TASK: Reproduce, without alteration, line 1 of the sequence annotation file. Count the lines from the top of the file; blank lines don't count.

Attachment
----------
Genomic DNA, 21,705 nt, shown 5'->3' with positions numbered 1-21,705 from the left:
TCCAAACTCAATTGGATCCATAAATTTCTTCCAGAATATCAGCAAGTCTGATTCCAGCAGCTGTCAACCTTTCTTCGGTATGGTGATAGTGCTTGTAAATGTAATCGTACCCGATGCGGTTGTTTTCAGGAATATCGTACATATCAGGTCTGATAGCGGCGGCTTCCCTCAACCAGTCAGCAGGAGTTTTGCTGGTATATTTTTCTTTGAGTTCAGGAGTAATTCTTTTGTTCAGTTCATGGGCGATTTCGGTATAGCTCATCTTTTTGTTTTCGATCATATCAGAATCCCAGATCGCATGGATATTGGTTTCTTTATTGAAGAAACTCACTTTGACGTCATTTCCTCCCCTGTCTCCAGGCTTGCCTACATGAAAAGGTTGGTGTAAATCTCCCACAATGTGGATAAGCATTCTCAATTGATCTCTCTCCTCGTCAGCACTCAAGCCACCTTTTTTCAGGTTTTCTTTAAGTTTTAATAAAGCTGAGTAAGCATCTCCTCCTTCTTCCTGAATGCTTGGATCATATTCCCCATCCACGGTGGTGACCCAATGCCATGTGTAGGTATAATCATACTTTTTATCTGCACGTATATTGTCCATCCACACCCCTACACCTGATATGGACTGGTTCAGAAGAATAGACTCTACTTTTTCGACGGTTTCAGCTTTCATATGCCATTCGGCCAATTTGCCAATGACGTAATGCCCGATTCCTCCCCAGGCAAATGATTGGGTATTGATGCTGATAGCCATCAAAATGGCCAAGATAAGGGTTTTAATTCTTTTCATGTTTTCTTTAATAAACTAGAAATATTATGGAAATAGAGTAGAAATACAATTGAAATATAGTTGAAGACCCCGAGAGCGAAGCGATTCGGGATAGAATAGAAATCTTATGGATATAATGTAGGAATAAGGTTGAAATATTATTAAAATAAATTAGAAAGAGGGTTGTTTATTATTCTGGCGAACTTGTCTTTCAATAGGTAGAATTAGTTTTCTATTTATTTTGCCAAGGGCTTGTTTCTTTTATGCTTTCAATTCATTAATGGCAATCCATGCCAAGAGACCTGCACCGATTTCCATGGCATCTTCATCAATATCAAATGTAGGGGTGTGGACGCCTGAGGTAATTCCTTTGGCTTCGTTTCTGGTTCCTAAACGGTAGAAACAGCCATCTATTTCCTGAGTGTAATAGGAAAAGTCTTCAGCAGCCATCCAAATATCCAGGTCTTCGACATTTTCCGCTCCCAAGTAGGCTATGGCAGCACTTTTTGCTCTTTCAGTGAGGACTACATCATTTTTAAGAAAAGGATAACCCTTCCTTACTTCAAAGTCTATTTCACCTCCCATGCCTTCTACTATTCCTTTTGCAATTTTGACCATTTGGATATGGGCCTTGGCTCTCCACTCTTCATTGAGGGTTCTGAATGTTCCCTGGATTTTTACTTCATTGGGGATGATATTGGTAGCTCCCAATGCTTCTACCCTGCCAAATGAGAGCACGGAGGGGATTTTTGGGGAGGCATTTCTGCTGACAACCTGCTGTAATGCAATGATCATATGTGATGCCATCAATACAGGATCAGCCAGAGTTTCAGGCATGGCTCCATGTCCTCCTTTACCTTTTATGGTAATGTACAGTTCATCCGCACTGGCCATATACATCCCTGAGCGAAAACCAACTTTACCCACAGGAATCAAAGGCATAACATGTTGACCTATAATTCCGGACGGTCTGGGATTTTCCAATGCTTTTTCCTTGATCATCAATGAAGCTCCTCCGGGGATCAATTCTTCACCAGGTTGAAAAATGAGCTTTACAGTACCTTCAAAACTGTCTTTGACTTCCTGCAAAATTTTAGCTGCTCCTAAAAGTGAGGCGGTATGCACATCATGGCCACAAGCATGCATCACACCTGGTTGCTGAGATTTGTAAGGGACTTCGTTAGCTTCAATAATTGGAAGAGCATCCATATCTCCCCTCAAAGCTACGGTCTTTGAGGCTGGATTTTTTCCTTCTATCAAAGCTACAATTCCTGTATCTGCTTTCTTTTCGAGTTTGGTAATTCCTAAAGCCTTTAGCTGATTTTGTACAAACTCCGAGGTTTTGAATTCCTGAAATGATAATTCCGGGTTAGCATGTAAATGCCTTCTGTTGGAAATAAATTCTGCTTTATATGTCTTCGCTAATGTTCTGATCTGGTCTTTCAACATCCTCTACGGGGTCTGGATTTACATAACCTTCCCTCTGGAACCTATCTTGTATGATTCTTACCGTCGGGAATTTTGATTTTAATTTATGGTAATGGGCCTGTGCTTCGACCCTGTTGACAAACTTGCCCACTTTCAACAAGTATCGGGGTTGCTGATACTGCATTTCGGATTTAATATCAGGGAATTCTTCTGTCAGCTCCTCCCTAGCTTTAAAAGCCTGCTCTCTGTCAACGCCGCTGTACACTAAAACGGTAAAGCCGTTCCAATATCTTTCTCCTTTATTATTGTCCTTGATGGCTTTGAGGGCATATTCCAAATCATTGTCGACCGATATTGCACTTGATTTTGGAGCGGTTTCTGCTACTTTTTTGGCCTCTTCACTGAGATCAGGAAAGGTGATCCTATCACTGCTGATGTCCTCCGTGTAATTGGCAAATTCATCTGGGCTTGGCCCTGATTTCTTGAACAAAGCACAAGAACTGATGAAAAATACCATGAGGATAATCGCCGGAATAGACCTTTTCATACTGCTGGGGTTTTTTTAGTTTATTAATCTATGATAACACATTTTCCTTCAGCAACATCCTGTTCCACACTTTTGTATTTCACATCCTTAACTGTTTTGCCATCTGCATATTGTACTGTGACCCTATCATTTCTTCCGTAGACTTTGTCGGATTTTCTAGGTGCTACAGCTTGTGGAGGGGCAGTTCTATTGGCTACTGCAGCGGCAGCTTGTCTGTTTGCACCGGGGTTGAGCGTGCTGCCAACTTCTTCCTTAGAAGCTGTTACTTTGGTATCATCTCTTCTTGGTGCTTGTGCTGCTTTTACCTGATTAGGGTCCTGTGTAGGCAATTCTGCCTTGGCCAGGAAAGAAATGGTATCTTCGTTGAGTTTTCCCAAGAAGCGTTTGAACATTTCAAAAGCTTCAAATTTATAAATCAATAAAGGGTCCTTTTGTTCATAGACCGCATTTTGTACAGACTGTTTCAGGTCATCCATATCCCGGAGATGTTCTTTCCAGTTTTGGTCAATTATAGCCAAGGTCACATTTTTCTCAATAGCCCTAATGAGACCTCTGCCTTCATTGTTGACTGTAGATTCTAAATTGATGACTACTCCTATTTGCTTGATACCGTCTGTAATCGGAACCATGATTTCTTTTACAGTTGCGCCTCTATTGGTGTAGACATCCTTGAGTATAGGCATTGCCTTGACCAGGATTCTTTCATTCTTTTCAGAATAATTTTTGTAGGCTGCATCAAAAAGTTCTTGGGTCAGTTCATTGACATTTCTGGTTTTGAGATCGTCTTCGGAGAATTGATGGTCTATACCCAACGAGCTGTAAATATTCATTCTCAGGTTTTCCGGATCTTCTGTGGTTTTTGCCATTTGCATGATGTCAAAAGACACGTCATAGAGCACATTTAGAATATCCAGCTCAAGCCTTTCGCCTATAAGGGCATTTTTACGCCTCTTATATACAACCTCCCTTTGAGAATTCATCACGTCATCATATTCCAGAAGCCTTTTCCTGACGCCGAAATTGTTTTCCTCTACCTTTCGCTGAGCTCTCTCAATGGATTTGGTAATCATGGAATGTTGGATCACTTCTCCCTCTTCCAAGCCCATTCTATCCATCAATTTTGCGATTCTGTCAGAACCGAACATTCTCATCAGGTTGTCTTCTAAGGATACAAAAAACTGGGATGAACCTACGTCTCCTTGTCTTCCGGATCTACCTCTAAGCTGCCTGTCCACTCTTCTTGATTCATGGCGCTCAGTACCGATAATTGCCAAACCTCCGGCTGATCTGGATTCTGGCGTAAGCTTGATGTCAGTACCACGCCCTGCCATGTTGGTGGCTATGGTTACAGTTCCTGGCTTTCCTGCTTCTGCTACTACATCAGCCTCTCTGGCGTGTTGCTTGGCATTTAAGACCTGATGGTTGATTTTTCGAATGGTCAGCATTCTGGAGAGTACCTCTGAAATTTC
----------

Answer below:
Genomic DNA, 21,705 nt, shown 5'->3' with positions numbered 1-21,705 from the left: